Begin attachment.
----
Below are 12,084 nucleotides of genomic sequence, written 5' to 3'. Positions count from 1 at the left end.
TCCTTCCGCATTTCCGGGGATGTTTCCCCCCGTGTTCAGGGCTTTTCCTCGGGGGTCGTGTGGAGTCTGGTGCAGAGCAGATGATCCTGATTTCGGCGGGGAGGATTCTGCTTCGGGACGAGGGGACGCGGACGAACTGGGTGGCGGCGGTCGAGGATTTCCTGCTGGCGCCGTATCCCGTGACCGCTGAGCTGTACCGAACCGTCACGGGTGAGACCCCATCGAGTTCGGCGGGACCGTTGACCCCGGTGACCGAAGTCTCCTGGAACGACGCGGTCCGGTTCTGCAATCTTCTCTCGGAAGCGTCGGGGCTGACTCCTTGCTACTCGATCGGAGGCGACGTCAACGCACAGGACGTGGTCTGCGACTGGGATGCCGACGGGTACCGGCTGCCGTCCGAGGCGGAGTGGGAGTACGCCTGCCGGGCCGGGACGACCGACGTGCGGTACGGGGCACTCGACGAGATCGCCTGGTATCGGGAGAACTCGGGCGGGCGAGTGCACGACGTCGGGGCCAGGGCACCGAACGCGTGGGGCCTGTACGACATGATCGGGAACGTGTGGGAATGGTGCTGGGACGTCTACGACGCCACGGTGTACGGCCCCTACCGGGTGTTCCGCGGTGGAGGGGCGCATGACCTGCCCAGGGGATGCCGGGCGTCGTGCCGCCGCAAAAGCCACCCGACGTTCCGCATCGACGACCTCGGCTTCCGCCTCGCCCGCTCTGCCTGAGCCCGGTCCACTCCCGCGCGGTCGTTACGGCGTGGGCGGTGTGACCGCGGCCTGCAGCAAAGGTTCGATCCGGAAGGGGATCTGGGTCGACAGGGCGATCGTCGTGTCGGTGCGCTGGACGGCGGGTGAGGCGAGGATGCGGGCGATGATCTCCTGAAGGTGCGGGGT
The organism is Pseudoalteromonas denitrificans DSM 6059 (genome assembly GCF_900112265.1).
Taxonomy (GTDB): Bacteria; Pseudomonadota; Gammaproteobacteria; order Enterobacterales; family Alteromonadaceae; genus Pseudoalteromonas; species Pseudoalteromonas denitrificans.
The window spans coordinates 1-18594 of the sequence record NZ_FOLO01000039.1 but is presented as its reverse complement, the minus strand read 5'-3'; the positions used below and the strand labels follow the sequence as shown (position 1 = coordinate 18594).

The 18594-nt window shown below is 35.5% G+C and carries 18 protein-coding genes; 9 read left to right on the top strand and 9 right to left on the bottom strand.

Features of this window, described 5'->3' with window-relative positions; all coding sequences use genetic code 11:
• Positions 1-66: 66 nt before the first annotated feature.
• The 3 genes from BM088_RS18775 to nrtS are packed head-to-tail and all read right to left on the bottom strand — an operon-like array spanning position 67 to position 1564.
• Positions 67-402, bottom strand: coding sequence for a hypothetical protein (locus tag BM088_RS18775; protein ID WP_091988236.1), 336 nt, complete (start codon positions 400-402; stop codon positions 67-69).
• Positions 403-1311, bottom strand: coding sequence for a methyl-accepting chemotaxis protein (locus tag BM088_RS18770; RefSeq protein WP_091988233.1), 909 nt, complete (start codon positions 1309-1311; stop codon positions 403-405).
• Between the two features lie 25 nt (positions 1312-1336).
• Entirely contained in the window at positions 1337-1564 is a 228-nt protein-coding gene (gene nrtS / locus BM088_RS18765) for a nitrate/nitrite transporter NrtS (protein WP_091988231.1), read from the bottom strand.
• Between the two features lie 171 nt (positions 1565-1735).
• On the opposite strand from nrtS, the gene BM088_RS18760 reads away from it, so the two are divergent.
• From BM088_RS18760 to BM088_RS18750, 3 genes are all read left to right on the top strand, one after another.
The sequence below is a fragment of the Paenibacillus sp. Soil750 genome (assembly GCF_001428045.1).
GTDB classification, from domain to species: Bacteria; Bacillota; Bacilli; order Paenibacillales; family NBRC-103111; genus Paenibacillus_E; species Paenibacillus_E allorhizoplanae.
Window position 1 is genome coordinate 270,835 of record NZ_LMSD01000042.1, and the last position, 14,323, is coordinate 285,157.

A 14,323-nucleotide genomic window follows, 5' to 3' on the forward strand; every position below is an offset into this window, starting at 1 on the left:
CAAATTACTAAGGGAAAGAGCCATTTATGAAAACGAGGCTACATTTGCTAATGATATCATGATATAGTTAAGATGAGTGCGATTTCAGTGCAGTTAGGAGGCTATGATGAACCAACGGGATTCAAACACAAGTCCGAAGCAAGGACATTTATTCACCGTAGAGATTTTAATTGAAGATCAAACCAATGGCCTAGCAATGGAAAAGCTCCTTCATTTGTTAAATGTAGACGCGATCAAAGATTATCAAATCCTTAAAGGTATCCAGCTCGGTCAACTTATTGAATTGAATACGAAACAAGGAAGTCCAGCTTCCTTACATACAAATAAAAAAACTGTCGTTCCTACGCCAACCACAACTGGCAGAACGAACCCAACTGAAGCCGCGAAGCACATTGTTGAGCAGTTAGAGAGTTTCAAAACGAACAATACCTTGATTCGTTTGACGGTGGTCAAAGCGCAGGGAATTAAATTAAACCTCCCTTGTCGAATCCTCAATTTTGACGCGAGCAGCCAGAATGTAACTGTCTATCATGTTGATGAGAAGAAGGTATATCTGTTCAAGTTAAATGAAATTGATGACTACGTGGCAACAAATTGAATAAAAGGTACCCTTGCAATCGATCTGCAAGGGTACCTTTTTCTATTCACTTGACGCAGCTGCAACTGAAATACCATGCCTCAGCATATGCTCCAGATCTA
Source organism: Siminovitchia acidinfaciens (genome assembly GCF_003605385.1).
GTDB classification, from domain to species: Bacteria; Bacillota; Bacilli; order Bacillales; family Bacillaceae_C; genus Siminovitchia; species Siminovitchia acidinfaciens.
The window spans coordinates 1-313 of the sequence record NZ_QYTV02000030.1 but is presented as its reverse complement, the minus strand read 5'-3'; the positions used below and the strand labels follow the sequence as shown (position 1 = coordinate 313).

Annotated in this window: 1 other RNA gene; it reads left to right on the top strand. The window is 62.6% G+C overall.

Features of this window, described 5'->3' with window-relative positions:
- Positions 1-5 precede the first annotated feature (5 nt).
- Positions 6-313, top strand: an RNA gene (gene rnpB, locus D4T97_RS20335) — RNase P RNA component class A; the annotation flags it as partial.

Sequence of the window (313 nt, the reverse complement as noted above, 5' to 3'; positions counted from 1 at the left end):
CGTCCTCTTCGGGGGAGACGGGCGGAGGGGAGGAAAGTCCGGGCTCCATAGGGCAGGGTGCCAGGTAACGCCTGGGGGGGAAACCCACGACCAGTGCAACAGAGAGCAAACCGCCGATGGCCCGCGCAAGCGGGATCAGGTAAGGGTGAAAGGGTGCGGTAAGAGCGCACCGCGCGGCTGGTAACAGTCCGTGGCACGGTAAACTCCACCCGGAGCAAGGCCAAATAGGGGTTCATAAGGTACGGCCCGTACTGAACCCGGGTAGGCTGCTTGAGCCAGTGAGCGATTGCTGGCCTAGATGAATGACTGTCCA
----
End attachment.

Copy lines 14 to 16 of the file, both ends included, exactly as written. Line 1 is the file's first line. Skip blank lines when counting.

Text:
• Between the two features lie 171 nt (positions 1565-1735).
• On the opposite strand from nrtS, the gene BM088_RS18760 reads away from it, so the two are divergent.
• From BM088_RS18760 to BM088_RS18750, 3 genes are all read left to right on the top strand, one after another.